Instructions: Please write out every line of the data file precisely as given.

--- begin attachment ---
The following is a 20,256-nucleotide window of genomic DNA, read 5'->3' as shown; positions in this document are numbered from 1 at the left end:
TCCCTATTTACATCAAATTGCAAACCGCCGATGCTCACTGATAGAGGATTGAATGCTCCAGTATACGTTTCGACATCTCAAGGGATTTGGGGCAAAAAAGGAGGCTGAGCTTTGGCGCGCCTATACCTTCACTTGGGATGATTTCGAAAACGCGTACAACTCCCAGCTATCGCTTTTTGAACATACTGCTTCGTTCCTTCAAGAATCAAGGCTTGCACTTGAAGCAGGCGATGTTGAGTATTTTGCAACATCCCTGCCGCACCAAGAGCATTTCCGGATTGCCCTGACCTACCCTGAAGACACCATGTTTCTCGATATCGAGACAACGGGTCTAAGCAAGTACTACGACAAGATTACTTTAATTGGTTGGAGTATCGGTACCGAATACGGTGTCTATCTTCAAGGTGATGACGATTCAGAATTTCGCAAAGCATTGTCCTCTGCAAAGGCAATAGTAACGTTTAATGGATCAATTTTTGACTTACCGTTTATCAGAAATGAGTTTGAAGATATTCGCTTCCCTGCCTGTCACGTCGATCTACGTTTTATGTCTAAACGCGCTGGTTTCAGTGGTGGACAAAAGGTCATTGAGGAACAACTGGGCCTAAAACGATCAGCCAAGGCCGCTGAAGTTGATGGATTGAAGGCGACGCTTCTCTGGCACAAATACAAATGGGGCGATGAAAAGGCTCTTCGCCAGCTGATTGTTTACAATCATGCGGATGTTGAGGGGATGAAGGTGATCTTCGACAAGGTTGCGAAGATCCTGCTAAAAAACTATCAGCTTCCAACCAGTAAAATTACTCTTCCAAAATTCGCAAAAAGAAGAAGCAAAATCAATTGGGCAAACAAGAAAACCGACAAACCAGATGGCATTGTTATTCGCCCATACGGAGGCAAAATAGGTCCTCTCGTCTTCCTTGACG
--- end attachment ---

The following is a 20,256-nucleotide window of genomic DNA, read 5'->3' as shown; positions in this document are numbered from 1 at the left end:
TCCCTATTTACATCAAATTGCAAACCGCCGATGCTCACTGATAGAGGATTGAATGCTCCAGTATACGTTTCGACATCTCAAGGGATTTGGGGCAAAAAAGGAGGCTGAGCTTTGGCGCGCCTATACCTTCACTTGGGATGATTTCGAAAACGCGTACAACTCCCAGCTATCGCTTTTTGAACATACTGCTTCGTTCCTTCAAGAATCAAGGCTTGCACTTGAAGCAGGCGATGTTGAGTATTTTGCAACATCCCTGCCGCACCAAGAGCATTTCCGGATTGCCCTGACCTACCCTGAAGACACCATGTTTCTCGATATCGAGACAACGGGTCTAAGCAAGTACTACGACAAGATTACTTTAATTGGTTGGAGTATCGGTACCGAATACGGTGTCTATCTTCAAGGTGATGACGATTCAGAATTTCGCAAAGCATTGTCCTCTGCAAAGGCAATAGTAACGTTTAATGGATCAATTTTTGACTTACCGTTTATCAGAAATGAGTTTGAAGATATTCGCTTCCCTGCCTGTCACGTCGATCTACGTTTTATGTCTAAACGCGCTGGTTTCAGTGGTGGACAAAAGGTCATTGAGGAACAACTGGGCCTAAAACGATCAGCCAAGGCCGCTGAAGTTGATGGATTGAAGGCGACGCTTCTCTGGCACAAATACAAATGGGGCGATGAAAAGGCTCTTCGCCAGCTGATTGTTTACAATCATGCGGATGTTGAGGGGATGAAGGTGATCTTCGACAAGGTTGCGAAGATCCTGCTAAAAAACTATCAGCTTCCAACCAGTAAAATTACTCTTCCAAAATTCGCAAAAAGAAGAAGCAAAATCAATTGGGCAAACAAGAAAACCGACAAACCAGATGGCATTGTTATTCGCCCATACGGAGGCAAAATAGGTCCTCTCGTCTTCCTTGACG